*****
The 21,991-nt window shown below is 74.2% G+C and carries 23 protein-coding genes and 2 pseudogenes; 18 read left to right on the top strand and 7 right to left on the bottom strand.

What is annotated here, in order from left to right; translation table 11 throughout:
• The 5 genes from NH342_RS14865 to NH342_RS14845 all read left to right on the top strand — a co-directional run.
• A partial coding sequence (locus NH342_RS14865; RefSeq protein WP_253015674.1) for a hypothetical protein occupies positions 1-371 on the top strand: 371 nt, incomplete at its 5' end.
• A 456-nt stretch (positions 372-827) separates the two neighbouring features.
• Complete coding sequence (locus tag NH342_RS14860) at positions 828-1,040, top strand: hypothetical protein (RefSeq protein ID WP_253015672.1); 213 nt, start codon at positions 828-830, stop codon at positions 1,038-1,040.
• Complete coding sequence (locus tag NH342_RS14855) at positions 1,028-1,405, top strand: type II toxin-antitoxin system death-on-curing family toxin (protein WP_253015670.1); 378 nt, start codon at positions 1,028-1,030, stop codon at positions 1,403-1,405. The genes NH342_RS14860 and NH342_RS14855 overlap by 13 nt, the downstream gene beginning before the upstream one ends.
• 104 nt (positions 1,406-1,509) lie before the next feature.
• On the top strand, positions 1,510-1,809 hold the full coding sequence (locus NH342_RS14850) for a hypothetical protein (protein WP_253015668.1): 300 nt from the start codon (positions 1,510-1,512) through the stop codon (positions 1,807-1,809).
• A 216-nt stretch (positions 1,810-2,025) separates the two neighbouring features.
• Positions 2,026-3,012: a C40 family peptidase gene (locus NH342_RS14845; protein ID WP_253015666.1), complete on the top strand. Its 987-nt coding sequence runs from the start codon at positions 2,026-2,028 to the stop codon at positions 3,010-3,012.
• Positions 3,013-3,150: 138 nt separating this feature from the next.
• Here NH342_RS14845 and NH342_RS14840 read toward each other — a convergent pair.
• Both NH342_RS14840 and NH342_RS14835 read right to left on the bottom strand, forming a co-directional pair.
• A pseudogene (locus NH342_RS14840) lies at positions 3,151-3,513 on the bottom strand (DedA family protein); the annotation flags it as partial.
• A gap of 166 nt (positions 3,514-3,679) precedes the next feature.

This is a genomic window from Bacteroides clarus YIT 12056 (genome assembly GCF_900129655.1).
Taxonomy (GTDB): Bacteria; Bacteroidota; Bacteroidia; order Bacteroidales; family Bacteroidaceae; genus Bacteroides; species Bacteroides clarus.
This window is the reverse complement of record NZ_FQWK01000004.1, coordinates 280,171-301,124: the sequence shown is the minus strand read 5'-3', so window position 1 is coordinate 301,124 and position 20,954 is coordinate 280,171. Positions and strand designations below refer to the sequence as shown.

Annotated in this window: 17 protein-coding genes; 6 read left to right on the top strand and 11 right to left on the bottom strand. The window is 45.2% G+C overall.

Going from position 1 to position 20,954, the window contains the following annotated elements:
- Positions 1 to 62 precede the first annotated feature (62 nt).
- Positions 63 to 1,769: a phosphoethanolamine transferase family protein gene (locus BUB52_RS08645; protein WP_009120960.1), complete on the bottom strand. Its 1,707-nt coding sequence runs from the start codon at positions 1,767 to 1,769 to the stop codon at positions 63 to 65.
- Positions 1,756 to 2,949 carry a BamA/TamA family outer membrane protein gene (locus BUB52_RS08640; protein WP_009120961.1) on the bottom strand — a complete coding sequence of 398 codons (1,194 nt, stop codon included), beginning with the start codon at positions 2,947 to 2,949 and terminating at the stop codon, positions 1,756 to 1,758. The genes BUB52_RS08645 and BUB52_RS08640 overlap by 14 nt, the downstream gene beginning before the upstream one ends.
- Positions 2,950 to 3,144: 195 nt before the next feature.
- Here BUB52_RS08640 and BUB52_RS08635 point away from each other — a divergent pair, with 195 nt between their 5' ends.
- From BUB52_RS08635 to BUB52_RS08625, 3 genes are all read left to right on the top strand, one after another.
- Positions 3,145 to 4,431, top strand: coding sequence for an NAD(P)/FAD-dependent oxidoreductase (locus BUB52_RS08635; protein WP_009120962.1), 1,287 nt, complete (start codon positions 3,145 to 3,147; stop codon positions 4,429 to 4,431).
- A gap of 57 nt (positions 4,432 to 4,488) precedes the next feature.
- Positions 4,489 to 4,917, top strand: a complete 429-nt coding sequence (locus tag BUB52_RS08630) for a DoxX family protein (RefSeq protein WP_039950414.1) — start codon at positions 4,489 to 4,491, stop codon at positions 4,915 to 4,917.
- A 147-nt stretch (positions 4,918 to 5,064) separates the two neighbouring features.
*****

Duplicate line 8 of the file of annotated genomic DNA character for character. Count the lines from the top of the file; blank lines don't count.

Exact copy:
• 104 nt (positions 1,406-1,509) lie before the next feature.